Health Promotion and Wellbeing in People with Mental Health Problems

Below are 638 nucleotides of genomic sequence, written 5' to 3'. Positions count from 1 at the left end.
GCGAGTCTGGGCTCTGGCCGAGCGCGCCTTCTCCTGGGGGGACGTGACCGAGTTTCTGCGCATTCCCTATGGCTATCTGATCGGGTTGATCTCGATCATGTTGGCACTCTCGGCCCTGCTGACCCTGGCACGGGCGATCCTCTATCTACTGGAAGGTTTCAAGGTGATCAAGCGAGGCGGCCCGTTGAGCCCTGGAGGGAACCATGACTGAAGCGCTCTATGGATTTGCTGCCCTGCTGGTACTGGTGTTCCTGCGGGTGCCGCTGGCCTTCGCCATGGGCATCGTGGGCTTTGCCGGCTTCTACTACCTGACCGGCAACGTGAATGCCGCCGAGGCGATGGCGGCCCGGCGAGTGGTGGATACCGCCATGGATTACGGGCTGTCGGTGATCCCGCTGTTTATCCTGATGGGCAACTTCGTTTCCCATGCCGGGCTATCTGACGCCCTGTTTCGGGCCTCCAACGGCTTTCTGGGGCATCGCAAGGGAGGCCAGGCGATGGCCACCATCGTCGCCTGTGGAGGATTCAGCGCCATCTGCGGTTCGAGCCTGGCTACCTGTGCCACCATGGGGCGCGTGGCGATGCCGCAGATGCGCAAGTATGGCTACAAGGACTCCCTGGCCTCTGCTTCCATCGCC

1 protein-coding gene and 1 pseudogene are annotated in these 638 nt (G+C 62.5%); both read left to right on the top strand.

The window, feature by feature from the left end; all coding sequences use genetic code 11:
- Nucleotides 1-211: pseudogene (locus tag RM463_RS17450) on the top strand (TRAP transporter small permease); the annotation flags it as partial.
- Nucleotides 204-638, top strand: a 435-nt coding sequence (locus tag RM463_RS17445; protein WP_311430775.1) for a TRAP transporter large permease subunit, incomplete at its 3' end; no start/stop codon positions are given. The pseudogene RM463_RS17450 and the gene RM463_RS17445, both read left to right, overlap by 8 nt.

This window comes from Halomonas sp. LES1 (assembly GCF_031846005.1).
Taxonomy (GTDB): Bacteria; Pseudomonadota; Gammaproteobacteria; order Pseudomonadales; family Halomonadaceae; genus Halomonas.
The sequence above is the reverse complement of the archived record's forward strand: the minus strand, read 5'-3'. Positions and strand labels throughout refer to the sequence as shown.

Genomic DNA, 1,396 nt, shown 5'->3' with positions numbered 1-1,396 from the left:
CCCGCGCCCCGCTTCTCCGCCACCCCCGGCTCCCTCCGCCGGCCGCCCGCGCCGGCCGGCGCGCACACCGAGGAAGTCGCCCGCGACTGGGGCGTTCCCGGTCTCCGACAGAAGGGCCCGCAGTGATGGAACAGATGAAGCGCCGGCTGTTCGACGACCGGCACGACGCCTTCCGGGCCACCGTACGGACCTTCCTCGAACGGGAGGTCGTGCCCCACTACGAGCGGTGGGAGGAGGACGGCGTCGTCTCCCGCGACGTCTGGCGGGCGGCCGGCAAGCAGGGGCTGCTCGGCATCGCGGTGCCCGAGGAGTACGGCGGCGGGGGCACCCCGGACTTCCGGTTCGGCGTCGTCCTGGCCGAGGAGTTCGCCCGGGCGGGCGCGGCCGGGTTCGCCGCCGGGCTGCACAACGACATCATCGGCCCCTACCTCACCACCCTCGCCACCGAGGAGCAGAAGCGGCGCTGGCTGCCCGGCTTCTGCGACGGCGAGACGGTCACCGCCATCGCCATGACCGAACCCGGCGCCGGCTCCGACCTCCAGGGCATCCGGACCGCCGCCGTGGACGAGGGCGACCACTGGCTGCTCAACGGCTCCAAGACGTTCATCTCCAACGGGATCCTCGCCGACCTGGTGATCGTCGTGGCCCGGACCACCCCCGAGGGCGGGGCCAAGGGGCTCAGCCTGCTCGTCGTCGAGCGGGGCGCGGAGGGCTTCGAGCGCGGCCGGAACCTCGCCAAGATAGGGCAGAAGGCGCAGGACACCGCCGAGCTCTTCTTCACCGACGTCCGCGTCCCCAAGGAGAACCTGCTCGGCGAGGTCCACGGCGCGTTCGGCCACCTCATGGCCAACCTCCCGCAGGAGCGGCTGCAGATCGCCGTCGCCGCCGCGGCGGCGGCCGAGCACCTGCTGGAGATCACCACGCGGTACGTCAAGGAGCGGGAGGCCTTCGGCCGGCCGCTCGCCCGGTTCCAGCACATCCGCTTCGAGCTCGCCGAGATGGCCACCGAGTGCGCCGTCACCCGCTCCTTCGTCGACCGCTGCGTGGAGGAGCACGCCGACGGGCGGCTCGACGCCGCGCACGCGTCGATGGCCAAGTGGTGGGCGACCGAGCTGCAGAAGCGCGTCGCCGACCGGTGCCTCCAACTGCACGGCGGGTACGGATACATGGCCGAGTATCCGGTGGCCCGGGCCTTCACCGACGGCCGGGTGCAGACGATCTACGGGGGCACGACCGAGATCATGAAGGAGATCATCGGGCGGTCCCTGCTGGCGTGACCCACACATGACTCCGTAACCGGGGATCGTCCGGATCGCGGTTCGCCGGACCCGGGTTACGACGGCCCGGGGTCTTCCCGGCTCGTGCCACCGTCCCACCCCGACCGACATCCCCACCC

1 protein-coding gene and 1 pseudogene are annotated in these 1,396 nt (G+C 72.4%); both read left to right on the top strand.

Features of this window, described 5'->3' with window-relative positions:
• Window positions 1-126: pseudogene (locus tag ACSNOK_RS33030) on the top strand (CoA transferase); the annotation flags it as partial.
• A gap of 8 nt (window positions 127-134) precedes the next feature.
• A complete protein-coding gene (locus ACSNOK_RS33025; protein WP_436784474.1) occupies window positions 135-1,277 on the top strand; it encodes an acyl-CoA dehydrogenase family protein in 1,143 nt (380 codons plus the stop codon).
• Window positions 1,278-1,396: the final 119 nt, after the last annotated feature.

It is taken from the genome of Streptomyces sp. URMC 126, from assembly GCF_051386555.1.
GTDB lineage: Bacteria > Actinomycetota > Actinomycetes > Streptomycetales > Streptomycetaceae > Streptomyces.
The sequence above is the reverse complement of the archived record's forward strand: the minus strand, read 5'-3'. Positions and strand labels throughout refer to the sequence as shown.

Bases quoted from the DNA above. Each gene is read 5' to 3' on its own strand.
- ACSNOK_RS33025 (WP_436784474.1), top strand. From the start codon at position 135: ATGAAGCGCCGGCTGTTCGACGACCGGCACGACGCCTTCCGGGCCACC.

This proposal is for a new textbook to help nursing students and other healthcare professionals promote and improve the health and wellbeing of those with mental health problems. There is a current review into nursing and healthcare education which is set to change the way nurses and healthcare professionals are trained in future years, and one of the report’s main recommendations is enabling nurses and other healthcare professionals to work with those with mental health problems regardless of their chosen ‘field’ of practice, recognising that those with mental health problems often are at increased risk of developing physical health problems (and vice versa). This book will help nurses understand how to promote physical health and general wellbeing in those with mental health problems, focussing on what interventions can work to make a difference in health outcomes for specific issues that may lead to poor physical health in this client group such as smoking, medication side effects, apathy and poor motivation. There are competing texts in this area, and two similar books from SAGE/ LM, but these have tended to focus on specific body systems and diseases, e.g. cardiovascular disease, whereas this is already covered in anatomy and physiology / pathophysiology books that all students tend to buy and read. The sales of the SAGE Collins title has been not as good as we’d hoped, perhaps due to this reason. Instead, the proposed book focusses on how to intervene to improve health, covering techniques such as motivational interviewing, promoting physical activity, smoking cessation etc. It has a positive recovery focus backed up by expert contributors who have experience of developing approaches for improving health and wellbeing in those with mental health problems. This is a timely publication in that it will be written to fit in with the current changes to nursing / health education and may benefit from a wider market than the Collins text since all nursing and healthcare students will be expected to be able to work with those with mental health problems, and health promotion/ improvement will assume a greater importance in the role of the nurse in new programmes. There is always a core module/ theme on health improvement and promotion in the second year of nursing programmes so the book will ‘map’ better onto these modules than the Collins book. The editors are very experienced lecturers and authors, and have assured me that they will be taking a close control over the final content of the book, rewriting contributions so that there is a unity and flow to the book. Tim is very well known in this field and has published widely, including a sucessful mental health textbook which sold over 4000 copies. The proposal reviewed really well, reflecting the points above, with two reviewers saying it would be essential reading, one saying it would be one of a few main books and one as recommended reading: ”“I consider the book as having significant relevance to the BSc nursing curriculum across adult and mental health fields and across all three years of the programme. . . I would recommend the book as essential reading and would be happy to promote it to each new intake of mental health nursing students as they commence their training” Rebecca Rylance, Liverpool John Moores. The majority of the reviews did not suggest any major changes, apart from one reviewer who felt it should include both body systems AND health and wellbeing aspects. I believe this would increase the size of the book and as suggested above, mean it replicates the content of other books students will be buying anyway, and so appeal less to students. However the authors have decided to add a chapter on common medical conditions such as cardio-vascular disease, diabetes, COPD etc to help mental health and other health care professionals understand how these impact / interact specifically with mental health conditions.

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